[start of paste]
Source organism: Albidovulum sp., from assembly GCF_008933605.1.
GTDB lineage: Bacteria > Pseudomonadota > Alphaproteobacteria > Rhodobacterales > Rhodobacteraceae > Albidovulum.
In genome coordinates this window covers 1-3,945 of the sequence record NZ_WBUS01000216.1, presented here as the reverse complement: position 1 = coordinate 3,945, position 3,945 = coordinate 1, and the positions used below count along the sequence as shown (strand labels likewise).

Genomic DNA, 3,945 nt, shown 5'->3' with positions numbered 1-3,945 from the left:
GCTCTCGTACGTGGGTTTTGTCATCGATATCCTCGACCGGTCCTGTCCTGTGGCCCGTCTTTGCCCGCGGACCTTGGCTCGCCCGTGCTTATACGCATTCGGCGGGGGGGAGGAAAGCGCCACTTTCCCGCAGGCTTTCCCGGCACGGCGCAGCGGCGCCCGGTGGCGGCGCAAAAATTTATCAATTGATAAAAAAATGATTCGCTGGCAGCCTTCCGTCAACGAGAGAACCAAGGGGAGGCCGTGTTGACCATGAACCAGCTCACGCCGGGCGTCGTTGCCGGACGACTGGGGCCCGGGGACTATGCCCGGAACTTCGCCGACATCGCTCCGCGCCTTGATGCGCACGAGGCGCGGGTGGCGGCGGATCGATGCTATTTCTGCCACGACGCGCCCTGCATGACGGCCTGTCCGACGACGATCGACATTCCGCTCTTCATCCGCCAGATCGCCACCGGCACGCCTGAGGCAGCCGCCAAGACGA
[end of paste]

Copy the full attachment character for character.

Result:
Source organism: Albidovulum sp., from assembly GCF_008933605.1.
GTDB lineage: Bacteria > Pseudomonadota > Alphaproteobacteria > Rhodobacterales > Rhodobacteraceae > Albidovulum.
In genome coordinates this window covers 1-3,945 of the sequence record NZ_WBUS01000216.1, presented here as the reverse complement: position 1 = coordinate 3,945, position 3,945 = coordinate 1, and the positions used below count along the sequence as shown (strand labels likewise).

Genomic DNA, 3,945 nt, shown 5'->3' with positions numbered 1-3,945 from the left:
GCTCTCGTACGTGGGTTTTGTCATCGATATCCTCGACCGGTCCTGTCCTGTGGCCCGTCTTTGCCCGCGGACCTTGGCTCGCCCGTGCTTATACGCATTCGGCGGGGGGGAGGAAAGCGCCACTTTCCCGCAGGCTTTCCCGGCACGGCGCAGCGGCGCCCGGTGGCGGCGCAAAAATTTATCAATTGATAAAAAAATGATTCGCTGGCAGCCTTCCGTCAACGAGAGAACCAAGGGGAGGCCGTGTTGACCATGAACCAGCTCACGCCGGGCGTCGTTGCCGGACGACTGGGGCCCGGGGACTATGCCCGGAACTTCGCCGACATCGCTCCGCGCCTTGATGCGCACGAGGCGCGGGTGGCGGCGGATCGATGCTATTTCTGCCACGACGCGCCCTGCATGACGGCCTGTCCGACGACGATCGACATTCCGCTCTTCATCCGCCAGATCGCCACCGGCACGCCTGAGGCAGCCGCCAAGACGA